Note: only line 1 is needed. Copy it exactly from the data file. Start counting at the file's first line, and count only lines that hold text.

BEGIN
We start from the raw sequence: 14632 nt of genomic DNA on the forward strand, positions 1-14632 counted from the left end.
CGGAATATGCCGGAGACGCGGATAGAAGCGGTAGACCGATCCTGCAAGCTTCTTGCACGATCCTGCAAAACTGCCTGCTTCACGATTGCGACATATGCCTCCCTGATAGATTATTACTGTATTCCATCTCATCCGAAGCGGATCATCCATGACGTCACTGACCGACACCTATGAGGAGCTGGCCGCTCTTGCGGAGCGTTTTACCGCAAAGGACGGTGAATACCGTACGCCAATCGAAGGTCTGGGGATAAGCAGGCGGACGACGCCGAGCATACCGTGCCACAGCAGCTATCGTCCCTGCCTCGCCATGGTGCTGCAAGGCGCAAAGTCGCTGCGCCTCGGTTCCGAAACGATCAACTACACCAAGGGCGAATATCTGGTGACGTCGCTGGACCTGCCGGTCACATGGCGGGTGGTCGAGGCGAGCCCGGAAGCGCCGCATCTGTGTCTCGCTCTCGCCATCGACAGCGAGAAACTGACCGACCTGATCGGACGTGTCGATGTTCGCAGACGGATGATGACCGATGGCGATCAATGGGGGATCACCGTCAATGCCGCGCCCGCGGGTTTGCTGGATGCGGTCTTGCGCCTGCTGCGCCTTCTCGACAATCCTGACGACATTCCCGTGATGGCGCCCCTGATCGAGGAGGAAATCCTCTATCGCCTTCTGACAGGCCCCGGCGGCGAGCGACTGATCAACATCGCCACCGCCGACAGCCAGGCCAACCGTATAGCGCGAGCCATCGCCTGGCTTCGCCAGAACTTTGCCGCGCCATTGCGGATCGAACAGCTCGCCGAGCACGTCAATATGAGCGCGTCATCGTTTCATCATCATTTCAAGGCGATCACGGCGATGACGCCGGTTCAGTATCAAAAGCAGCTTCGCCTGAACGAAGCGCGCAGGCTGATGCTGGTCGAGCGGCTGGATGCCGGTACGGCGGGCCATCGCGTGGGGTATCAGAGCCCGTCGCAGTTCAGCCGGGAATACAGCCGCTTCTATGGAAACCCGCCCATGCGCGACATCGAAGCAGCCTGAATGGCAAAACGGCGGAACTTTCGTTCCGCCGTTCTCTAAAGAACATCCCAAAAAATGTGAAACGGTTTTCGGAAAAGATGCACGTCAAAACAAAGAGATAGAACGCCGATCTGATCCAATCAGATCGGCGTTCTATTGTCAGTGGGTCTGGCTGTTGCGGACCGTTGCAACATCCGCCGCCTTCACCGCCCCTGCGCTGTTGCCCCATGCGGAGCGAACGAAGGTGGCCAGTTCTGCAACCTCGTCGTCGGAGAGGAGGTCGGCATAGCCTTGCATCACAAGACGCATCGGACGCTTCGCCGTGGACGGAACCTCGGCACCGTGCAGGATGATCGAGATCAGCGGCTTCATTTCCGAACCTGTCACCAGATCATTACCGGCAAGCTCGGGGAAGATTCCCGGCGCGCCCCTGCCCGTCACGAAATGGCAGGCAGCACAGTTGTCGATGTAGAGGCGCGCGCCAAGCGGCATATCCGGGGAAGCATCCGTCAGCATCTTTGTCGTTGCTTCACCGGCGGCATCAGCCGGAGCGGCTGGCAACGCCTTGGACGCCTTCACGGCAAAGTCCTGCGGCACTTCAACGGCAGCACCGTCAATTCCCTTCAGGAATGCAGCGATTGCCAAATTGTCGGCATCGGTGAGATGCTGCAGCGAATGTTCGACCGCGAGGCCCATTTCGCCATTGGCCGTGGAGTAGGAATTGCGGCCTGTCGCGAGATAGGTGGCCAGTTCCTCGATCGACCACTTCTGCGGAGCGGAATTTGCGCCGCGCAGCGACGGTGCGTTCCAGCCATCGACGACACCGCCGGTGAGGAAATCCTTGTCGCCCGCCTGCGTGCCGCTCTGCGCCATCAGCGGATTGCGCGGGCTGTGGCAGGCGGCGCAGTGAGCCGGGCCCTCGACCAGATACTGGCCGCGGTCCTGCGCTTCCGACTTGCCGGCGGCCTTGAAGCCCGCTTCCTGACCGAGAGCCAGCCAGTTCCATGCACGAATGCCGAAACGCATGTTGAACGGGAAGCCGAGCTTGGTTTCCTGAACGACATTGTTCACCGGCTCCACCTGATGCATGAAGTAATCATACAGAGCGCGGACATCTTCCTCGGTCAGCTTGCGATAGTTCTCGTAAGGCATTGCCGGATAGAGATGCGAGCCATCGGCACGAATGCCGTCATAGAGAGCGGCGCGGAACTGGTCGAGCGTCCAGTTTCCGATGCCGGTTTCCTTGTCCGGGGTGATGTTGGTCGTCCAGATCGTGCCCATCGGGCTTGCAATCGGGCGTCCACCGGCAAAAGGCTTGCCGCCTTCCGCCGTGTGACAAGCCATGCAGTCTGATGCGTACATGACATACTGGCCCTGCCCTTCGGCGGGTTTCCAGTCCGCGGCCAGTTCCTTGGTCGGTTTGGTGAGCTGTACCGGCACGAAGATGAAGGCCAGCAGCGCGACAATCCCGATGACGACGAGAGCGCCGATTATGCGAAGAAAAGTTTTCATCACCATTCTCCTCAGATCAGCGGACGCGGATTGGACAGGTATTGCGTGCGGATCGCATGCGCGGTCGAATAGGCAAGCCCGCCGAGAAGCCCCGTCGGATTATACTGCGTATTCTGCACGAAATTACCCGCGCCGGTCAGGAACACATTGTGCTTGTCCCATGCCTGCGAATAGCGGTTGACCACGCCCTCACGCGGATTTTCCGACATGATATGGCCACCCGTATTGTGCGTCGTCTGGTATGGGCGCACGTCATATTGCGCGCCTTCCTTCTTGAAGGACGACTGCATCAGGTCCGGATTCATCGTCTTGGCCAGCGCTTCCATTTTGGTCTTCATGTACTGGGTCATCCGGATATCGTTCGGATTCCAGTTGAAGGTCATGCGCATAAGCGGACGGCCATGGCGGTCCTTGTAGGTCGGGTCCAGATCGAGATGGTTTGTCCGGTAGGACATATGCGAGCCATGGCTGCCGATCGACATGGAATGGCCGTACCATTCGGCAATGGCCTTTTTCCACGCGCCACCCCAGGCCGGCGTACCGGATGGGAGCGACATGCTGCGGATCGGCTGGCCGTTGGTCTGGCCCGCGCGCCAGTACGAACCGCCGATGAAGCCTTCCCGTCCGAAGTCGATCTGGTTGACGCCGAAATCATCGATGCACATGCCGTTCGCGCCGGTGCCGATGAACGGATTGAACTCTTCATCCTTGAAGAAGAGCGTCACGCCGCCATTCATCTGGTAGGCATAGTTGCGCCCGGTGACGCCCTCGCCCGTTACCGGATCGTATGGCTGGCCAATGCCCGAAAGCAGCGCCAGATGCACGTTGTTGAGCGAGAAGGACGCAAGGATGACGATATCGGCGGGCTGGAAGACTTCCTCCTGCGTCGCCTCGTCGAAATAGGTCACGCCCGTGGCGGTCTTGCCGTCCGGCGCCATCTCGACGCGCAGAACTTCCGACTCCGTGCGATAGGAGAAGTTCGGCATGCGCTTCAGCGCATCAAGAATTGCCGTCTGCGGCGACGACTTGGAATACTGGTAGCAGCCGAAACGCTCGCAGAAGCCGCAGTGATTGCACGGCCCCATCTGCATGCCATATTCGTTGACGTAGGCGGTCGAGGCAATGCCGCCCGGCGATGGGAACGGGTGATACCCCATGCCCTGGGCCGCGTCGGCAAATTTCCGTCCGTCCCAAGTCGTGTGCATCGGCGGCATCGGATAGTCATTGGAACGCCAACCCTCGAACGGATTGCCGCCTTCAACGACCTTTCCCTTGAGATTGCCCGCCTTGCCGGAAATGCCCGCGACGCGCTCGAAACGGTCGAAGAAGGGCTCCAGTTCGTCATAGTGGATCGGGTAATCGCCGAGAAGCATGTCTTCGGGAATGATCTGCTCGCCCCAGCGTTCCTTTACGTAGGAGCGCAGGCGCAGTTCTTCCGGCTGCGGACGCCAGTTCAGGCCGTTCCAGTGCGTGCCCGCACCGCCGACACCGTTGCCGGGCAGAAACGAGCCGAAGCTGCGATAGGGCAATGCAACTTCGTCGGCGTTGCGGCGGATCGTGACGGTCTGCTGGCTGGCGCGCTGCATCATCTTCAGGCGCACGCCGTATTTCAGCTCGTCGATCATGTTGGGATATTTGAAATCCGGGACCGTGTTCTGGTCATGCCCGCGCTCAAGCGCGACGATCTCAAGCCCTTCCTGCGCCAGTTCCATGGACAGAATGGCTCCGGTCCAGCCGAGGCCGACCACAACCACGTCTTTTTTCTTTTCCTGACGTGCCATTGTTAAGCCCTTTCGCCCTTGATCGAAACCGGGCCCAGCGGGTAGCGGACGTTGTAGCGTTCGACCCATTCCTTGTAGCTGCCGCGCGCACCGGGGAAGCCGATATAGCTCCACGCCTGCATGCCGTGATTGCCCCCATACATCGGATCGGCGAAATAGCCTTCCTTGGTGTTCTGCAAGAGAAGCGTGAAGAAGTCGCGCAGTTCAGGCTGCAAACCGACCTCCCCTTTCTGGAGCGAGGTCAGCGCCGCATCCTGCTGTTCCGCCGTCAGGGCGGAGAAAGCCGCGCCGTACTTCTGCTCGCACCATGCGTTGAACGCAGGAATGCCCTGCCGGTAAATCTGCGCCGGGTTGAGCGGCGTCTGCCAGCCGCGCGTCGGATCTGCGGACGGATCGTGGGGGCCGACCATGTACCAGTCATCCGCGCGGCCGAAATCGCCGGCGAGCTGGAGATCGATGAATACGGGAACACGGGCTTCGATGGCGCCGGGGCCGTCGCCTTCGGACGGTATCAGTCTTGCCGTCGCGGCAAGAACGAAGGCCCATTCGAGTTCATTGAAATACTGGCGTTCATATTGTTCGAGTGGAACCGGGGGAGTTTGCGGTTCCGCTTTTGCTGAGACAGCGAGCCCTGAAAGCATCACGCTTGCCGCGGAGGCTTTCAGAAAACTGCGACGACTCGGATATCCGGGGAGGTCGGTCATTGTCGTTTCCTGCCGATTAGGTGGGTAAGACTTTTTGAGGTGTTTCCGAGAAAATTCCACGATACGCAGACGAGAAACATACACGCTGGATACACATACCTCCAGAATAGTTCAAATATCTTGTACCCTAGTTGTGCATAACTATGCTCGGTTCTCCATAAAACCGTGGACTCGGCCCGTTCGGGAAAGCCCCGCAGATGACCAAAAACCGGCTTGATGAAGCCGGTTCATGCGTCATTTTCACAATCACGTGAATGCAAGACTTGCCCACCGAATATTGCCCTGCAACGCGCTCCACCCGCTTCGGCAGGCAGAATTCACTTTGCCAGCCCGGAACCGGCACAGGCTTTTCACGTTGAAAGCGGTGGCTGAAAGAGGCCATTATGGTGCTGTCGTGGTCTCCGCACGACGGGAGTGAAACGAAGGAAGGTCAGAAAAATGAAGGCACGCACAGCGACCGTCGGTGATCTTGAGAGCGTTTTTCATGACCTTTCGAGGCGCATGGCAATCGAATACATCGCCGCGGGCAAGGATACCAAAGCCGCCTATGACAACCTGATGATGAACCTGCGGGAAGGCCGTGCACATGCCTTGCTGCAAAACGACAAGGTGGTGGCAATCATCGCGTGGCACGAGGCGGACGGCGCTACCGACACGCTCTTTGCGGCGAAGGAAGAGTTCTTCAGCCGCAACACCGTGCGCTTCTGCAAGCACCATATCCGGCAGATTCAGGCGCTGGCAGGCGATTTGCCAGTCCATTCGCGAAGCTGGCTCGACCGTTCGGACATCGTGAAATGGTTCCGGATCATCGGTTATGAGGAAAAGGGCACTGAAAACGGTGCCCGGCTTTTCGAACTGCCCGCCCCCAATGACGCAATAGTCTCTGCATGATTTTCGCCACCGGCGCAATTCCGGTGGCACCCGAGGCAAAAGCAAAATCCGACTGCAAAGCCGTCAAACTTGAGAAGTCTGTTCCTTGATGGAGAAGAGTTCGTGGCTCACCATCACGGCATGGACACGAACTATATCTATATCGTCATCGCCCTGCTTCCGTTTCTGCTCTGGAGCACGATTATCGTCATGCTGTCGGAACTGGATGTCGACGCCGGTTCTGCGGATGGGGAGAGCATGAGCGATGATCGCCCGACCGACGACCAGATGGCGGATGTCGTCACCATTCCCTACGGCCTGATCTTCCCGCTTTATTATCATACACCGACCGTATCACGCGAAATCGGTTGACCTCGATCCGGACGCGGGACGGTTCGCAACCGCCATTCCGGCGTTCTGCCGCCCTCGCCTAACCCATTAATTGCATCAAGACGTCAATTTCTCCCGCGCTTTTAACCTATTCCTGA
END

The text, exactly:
We start from the raw sequence: 14632 nt of genomic DNA on the forward strand, positions 1-14632 counted from the left end.